University of Maryland University College
Dr. Charles Nwaka
May 09, 2009
Intellectual Property Rights: Music Piracy and Technology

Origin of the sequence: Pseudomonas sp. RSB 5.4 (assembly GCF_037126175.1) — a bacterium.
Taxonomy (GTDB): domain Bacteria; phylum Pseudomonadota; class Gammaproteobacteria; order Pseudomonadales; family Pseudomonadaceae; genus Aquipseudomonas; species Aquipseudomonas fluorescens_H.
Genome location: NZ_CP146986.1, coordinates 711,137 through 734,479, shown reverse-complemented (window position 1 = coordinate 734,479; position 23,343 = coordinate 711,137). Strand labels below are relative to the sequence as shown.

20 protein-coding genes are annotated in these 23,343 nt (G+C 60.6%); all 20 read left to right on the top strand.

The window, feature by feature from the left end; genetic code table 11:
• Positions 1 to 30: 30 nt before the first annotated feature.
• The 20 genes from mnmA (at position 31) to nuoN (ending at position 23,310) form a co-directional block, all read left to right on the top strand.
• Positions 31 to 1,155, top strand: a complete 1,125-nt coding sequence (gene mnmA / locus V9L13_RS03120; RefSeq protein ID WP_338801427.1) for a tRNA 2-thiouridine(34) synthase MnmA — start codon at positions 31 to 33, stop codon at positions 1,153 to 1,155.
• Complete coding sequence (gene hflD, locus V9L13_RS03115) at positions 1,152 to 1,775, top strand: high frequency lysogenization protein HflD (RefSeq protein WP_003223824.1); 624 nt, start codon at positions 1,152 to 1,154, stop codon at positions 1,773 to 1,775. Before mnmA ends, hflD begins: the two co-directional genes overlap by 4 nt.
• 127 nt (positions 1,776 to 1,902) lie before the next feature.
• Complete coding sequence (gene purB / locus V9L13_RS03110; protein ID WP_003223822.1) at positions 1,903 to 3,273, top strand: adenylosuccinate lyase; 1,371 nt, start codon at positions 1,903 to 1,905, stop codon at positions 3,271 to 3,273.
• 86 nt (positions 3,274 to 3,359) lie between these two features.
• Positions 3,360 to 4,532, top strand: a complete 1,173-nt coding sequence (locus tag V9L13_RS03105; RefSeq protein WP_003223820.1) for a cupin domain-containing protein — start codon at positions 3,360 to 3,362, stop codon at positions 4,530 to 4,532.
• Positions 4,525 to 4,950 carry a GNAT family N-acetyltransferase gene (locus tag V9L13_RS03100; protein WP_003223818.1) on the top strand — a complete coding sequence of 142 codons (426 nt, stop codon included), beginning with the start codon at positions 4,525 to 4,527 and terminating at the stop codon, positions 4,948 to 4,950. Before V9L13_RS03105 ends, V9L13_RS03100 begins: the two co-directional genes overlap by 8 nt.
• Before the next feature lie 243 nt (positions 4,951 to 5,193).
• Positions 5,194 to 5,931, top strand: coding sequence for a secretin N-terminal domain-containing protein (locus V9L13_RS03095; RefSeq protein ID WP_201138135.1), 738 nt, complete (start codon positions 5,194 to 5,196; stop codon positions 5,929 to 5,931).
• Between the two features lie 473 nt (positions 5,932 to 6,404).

The focus of this research paper is to examine the history of Intellectual Property Rights, with an emphasis on the authorized and unauthorized digital downloads of copyrighted music. Intellectual property rights and its relevance in the policing the music industry has been debated by many for years. With the increasing rate of advancements in technology, most certainly outpacing the policing of music piracy, the violation of intellectual property rights will continue on a global scale. The state of the music industry has drastically changed over the last ten years due to advancements in technology and the prevalent utilization of the internet and the popularity of peer-to-peer (P2P) networks. Today, the availability of audio and video content is available to the masses. Where consumers used to purchase compact discs of their favorite artist, now with an internet connection and a few clicks of the mouse, they can enjoy the music of their favorite artist without having to leave the comfort of their home. With compression technologies, such as MP3s, electronic distribution of music is quick and easy, legally and illegally, with the later being the case much of the time. The arguments as to how much the music industry has been affected by music piracy are varied but consistently the numbers are large in scale. To begin, I will provide a brief history of Intellectual Property Rights, discussing its origin. I will then discuss how advancements in technology, specifically the internet, have outpaced intellectual property rights and the protection that they were designed for. There has been much empirical literature on this subject, so I will discuss some of these findings as well. I will then present statistics on music piracy and their purported effects on music sales, whether intellectual property rights are effective in preventing illegal and unauthorized downloads, and initiatives in place and some that are being discussed to limit or combat copyright infringement. The U.S. Congress enacted the first copyright legislation with the Copyright Act of 1790 designed to provide exclusive rights to authors of maps, charts and book. The act provided American authors exclusive rights to their works for a term of 14 years, with the right of renewal for an additional 14 year term if the author was still alive. While American authors had laws in place to protect their works, the Copyright Act of 1790 did not provide the same protection to foreign authors. This United States refusal to recognize the works of foreigner continued for over 100 years, when in 1891 Congress passed an international copyright act. Additionally, no protection was afforded to works such as musical compositions or newspapers during the initial copyright act. The Copyright Act of 1790 has undergone many revisions over the years. It has been modified many times to encompass new technologies such as music recordings. It has also been modified to extend the length of the term of protection and the length of the extension one receives when the initialterm expires. In 1909, the U.S. Copyright Act was revised to include all works of authorship, including music. From sheet music to the player piano and the compact disc, mechanical rights cover the mechanical reproduction of music. In this case, the copyright holder usually administers these rights directly, but mechanical rights are unique in that anyone is allowed to record a song once the copyright owner has done so or has allowed it to be recorded by others. Once this is done, a fee or royalties is paid to the copyright holder. The compulsory rate is currently 6.95 cents per song per recording, or 1.3 cents per minute, whichever is larger. ()Inevitably, whenever a new technology...